Correct use of some prepositions
The preposition to is used to express movement towards a place.
I went to the market.
Let’s go to the park.
I’m going to the doctor’s office this afternoon.
He walks to work.
The prepositions toward and towards can also express movement. Note that toward and towards are interchangeable and hence you can use whichever sounds better to you.
She walked toward(s) the post office.
I saw her hurrying toward(s) me.
The word toward(s) is used to indicate the direction in which somebody/something is going, facing or looking.
She was standing with her back towards the wall.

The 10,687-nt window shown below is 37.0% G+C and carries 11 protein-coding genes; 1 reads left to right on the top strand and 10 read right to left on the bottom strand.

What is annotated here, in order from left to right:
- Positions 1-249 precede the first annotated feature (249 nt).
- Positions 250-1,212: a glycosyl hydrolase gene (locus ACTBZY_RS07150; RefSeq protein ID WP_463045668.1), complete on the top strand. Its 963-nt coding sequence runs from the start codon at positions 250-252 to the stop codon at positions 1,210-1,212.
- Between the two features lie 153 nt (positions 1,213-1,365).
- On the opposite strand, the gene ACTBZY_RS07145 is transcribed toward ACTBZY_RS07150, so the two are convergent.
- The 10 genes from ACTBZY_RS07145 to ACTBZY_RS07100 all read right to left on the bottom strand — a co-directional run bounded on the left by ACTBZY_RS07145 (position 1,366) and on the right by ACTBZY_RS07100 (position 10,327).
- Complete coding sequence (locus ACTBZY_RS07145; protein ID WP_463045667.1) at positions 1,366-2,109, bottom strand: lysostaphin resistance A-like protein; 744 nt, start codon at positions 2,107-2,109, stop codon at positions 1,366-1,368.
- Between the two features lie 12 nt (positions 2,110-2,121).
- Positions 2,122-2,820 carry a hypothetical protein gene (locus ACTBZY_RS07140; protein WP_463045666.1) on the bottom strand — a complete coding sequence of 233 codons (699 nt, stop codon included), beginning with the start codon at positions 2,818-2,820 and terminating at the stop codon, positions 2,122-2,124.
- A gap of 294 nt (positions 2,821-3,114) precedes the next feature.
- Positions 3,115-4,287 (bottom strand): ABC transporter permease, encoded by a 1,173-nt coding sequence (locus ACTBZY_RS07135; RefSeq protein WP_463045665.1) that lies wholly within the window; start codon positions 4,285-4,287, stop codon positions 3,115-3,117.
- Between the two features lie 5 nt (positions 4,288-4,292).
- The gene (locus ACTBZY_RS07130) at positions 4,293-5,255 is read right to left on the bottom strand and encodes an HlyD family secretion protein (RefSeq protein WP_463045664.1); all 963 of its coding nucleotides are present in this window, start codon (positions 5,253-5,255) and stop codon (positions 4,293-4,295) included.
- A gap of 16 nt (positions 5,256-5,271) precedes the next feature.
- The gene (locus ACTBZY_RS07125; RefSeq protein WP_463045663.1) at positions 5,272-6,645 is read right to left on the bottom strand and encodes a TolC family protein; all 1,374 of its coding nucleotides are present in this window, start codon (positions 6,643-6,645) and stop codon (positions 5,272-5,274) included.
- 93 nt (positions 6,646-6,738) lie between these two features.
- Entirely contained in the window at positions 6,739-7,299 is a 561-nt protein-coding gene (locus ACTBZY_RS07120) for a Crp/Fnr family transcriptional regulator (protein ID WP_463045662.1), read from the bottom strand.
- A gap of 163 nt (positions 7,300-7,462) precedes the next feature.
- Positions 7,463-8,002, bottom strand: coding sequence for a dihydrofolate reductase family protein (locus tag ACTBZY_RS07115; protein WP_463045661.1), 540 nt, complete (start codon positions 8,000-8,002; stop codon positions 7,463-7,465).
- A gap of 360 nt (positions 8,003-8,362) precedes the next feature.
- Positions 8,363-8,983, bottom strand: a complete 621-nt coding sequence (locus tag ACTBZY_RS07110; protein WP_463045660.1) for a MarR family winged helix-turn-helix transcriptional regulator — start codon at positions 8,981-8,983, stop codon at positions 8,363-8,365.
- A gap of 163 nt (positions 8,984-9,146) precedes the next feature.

No preposition is used with the words uptown, downtown, home, outside, inside, downstairs and upstairs.
He went upstairs. (NOT He went to upstairs.)
Let’s go home. (NOT Let’s go to home.)
‘Where is Ram?’ ‘He went outside ten minutes ago.’
Prepositions of Time: for and since
Use for when you measure time. Example: for two years / two months / two hours etc.
They played cricket for two hours.
I have lived here for ten years.
Use since with a specific date or time.
I have known him since 1995.
I have been waiting for a bus since four-thirty.
Prepositions with nouns
There are several word combinations with prepositions.
Here is a list of common noun + preposition combinations.
Approval of, belief in, awareness of, concern for, grasp of, desire for, confusion about, fondness for, need for, hatred of, hope for, reason for, interest in, love of, participation in, respect for, success in, understanding of